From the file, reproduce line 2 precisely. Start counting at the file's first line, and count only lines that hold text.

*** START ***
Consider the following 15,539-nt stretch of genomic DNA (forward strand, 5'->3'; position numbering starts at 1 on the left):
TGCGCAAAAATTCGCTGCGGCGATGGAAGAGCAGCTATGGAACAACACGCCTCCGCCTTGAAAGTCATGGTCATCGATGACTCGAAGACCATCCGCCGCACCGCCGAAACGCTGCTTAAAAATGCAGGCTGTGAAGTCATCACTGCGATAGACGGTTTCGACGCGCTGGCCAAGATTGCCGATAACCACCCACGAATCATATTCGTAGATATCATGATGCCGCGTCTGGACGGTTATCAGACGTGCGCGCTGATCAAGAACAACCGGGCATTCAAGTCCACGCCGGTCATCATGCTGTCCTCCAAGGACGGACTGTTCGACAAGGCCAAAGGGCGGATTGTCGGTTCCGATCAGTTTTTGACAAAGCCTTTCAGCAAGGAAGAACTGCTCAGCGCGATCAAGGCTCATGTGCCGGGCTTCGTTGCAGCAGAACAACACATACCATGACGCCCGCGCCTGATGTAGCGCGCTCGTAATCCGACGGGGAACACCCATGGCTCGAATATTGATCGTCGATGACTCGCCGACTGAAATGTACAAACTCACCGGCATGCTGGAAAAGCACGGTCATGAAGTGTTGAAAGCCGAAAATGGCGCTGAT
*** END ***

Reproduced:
TGCGCAAAAATTCGCTGCGGCGATGGAAGAGCAGCTATGGAACAACACGCCTCCGCCTTGAAAGTCATGGTCATCGATGACTCGAAGACCATCCGCCGCACCGCCGAAACGCTGCTTAAAAATGCAGGCTGTGAAGTCATCACTGCGATAGACGGTTTCGACGCGCTGGCCAAGATTGCCGATAACCACCCACGAATCATATTCGTAGATATCATGATGCCGCGTCTGGACGGTTATCAGACGTGCGCGCTGATCAAGAACAACCGGGCATTCAAGTCCACGCCGGTCATCATGCTGTCCTCCAAGGACGGACTGTTCGACAAGGCCAAAGGGCGGATTGTCGGTTCCGATCAGTTTTTGACAAAGCCTTTCAGCAAGGAAGAACTGCTCAGCGCGATCAAGGCTCATGTGCCGGGCTTCGTTGCAGCAGAACAACACATACCATGACGCCCGCGCCTGATGTAGCGCGCTCGTAATCCGACGGGGAACACCCATGGCTCGAATATTGATCGTCGATGACTCGCCGACTGAAATGTACAAACTCACCGGCATGCTGGAAAAGCACGGTCATGAAGTGTTGAAAGCCGAAAATGGCGCTGAT